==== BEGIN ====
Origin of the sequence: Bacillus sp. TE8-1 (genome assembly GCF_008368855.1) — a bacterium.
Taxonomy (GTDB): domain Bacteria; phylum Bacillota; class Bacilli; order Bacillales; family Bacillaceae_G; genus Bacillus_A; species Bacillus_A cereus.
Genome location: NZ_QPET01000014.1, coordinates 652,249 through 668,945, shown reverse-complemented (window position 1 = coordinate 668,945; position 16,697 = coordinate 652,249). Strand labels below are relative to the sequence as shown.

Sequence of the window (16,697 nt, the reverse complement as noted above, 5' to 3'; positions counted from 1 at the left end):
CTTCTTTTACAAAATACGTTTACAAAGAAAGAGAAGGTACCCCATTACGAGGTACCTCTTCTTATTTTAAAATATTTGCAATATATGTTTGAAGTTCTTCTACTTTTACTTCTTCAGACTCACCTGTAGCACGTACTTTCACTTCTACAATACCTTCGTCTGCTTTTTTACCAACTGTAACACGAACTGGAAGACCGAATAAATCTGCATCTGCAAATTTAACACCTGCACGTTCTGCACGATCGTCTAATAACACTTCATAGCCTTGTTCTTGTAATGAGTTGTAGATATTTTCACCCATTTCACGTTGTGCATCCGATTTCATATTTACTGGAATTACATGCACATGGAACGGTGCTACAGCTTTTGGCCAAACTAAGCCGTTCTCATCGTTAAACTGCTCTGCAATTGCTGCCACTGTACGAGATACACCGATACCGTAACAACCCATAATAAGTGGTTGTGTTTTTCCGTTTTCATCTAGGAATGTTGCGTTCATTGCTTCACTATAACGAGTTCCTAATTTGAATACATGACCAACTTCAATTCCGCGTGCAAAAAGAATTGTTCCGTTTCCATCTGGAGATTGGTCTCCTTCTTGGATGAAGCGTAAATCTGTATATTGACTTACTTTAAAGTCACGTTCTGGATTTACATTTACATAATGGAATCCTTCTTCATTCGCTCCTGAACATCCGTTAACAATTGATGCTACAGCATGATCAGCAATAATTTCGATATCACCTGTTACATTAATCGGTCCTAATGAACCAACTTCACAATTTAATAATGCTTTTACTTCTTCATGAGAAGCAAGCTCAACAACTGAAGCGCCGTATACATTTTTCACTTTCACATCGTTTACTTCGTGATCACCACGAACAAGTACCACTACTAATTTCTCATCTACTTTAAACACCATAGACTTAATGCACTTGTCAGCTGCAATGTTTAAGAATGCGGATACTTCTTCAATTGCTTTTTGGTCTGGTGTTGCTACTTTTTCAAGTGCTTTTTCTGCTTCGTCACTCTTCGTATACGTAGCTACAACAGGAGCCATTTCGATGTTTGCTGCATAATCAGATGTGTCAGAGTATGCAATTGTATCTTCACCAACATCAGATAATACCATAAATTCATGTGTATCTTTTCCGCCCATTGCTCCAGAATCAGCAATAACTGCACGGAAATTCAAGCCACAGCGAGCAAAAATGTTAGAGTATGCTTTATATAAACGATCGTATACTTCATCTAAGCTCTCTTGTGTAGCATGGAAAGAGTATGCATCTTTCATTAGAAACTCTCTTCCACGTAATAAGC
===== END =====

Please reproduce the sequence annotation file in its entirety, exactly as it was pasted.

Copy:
Origin of the sequence: Bacillus sp. TE8-1 (genome assembly GCF_008368855.1) — a bacterium.
Taxonomy (GTDB): domain Bacteria; phylum Bacillota; class Bacilli; order Bacillales; family Bacillaceae_G; genus Bacillus_A; species Bacillus_A cereus.
Genome location: NZ_QPET01000014.1, coordinates 652,249 through 668,945, shown reverse-complemented (window position 1 = coordinate 668,945; position 16,697 = coordinate 652,249). Strand labels below are relative to the sequence as shown.

Sequence of the window (16,697 nt, the reverse complement as noted above, 5' to 3'; positions counted from 1 at the left end):
CTTCTTTTACAAAATACGTTTACAAAGAAAGAGAAGGTACCCCATTACGAGGTACCTCTTCTTATTTTAAAATATTTGCAATATATGTTTGAAGTTCTTCTACTTTTACTTCTTCAGACTCACCTGTAGCACGTACTTTCACTTCTACAATACCTTCGTCTGCTTTTTTACCAACTGTAACACGAACTGGAAGACCGAATAAATCTGCATCTGCAAATTTAACACCTGCACGTTCTGCACGATCGTCTAATAACACTTCATAGCCTTGTTCTTGTAATGAGTTGTAGATATTTTCACCCATTTCACGTTGTGCATCCGATTTCATATTTACTGGAATTACATGCACATGGAACGGTGCTACAGCTTTTGGCCAAACTAAGCCGTTCTCATCGTTAAACTGCTCTGCAATTGCTGCCACTGTACGAGATACACCGATACCGTAACAACCCATAATAAGTGGTTGTGTTTTTCCGTTTTCATCTAGGAATGTTGCGTTCATTGCTTCACTATAACGAGTTCCTAATTTGAATACATGACCAACTTCAATTCCGCGTGCAAAAAGAATTGTTCCGTTTCCATCTGGAGATTGGTCTCCTTCTTGGATGAAGCGTAAATCTGTATATTGACTTACTTTAAAGTCACGTTCTGGATTTACATTTACATAATGGAATCCTTCTTCATTCGCTCCTGAACATCCGTTAACAATTGATGCTACAGCATGATCAGCAATAATTTCGATATCACCTGTTACATTAATCGGTCCTAATGAACCAACTTCACAATTTAATAATGCTTTTACTTCTTCATGAGAAGCAAGCTCAACAACTGAAGCGCCGTATACATTTTTCACTTTCACATCGTTTACTTCGTGATCACCACGAACAAGTACCACTACTAATTTCTCATCTACTTTAAACACCATAGACTTAATGCACTTGTCAGCTGCAATGTTTAAGAATGCGGATACTTCTTCAATTGCTTTTTGGTCTGGTGTTGCTACTTTTTCAAGTGCTTTTTCTGCTTCGTCACTCTTCGTATACGTAGCTACAACAGGAGCCATTTCGATGTTTGCTGCATAATCAGATGTGTCAGAGTATGCAATTGTATCTTCACCAACATCAGATAATACCATAAATTCATGTGTATCTTTTCCGCCCATTGCTCCAGAATCAGCAATAACTGCACGGAAATTCAAGCCACAGCGAGCAAAAATGTTAGAGTATGCTTTATATAAACGATCGTATACTTCATCTAAGCTCTCTTGTGTAGCATGGAAAGAGTATGCATCTTTCATTAGAAACTCTCTTCCACGTAATAAGC